In March I wrote about Haveit Neox’s visually stunning City Inside Out, a full-region installation at LEA 20, which is displayed as a part of the 8th round of the Artist In Residence series.
On Saturday, May 30th, a new element in the installation, City Inside Out Phase II: “Stories” opened, and takes the visitor down under Haveit’s remarkable cityscape, where stories await.
To briefly recap on the original build, as per my initial post about it:
This is a city we’re asked to see through the eyes of the homeless, the dispossessed; those who have nowhere to be, nowhere to go. For these people, the city is a very different place to the one we know. It’s a place where everything is strange, alien, and threatening. A place bad enough in daylight, but as Haevit further explains, becomes much, much worse at night…
As I noted at the time, this premise of seeing a city somewhat in reverse, as a homeless person, makes for a remarkable – and is some places uncomfortable – place, where nothing is quite as it seems, be it the had offering money or the man walking his dog; threats real or imagined and spurred by fears and a sense of separation, can be found everywhere…
With Phase 2 of the build Haveit incorporates a series of short stories written by other Second Life residents on the subject of homelessness in the physical world as they perceive it. These are laid-out in an underground labyrinth sitting beneath the lowest level of the main build, and are arranged as a series of seven chapters reached by following subterranean paths.
There are a number of different entry points to these paths – simply walk onto one of the moving roadways and follow it, and you will drop into the underground world. However, to follow the chapters roughly in order, the best point to start is to walk to the dual carriageway that lies just behind the landing point information boards, and follow it eastwards. It ends in a slice in the ground that will lead you down to Chapter 1, which sits directly under the roads. Do note, however, that the route through the chapters from 1 to 2 to 3, etc., isn’t necessarily linear; spurs and turns can lead you through the middle chapters in different ways, depending on the route you take.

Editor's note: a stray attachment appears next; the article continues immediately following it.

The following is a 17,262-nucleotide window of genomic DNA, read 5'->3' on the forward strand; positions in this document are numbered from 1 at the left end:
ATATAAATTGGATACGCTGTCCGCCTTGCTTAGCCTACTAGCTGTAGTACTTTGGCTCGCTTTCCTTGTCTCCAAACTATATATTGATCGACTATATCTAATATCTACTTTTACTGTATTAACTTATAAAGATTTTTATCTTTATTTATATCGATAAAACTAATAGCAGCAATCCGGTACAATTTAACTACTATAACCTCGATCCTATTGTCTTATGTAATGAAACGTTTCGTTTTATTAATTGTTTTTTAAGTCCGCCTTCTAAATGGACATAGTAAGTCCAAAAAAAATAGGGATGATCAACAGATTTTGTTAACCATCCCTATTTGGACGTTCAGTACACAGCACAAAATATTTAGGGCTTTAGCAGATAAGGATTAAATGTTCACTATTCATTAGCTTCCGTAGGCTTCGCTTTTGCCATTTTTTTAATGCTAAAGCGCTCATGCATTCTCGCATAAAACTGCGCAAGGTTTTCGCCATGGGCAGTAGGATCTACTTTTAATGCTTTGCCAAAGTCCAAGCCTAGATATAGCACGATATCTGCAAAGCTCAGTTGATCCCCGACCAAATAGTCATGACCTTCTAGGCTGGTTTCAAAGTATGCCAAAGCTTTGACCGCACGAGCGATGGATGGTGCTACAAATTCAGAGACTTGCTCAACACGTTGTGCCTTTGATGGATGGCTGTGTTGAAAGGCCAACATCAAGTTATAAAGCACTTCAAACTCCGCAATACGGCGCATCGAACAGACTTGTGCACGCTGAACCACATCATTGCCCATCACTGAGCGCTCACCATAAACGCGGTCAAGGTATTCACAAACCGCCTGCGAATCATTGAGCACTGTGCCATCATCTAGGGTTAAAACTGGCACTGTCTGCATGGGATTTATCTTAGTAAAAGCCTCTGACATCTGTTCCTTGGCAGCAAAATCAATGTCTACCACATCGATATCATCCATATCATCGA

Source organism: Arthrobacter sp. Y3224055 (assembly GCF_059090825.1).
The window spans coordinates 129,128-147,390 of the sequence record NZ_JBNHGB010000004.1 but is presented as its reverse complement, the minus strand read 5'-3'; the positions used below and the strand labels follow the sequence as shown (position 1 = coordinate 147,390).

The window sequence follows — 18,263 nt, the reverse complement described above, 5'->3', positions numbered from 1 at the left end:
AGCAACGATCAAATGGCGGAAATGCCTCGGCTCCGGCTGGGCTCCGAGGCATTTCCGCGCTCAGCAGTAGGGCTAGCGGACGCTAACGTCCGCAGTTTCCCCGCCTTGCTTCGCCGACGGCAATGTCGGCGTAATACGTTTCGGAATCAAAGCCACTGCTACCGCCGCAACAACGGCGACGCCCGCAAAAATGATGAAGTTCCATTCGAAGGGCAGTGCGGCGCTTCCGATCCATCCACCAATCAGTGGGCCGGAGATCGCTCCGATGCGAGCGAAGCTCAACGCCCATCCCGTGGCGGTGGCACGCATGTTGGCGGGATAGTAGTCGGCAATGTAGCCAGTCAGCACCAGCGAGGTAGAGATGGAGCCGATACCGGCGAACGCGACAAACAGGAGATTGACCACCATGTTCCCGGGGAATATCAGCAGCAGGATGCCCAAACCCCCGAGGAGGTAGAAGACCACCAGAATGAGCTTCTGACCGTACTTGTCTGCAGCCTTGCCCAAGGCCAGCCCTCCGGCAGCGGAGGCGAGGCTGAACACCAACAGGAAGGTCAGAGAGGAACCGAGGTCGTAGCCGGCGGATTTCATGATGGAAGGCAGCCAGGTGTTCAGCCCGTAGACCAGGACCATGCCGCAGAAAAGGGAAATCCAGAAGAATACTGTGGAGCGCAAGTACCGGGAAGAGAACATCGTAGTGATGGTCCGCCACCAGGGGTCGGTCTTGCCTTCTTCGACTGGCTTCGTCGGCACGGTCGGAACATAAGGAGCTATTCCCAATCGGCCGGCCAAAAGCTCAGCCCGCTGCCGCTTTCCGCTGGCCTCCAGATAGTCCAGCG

The paths also provide a hint of narrative as well the the story boards located along them. As you walk through them they change from a trench-like cutting to what could be long-abandoned mine workings or the underground vital intestines that keep a city alive, through to vast subterranean chambers suggestive of a city that has built over itself time and again, burying or hiding its past from view – just as we so easily can blot the homeless around us from our view.
This is a fascinating addition to what was already a brilliant installation, both in terms of the build and the stories it contains. It is also one in which you can play a role; Haveit is still accepting pieces on the subject of homelessness, and will add them to boards throughout the underground world as they are submitted. Simply send him your words via note card together with an IM notifying him you have sent something. Additions to the narrative will continue through until June 25th, and both phases of City Inside Out will remain open until June 30th.
If you haven’t already visited, I urge you to do so; and if you have been before, do make sure of a return visit and walk the underground paths.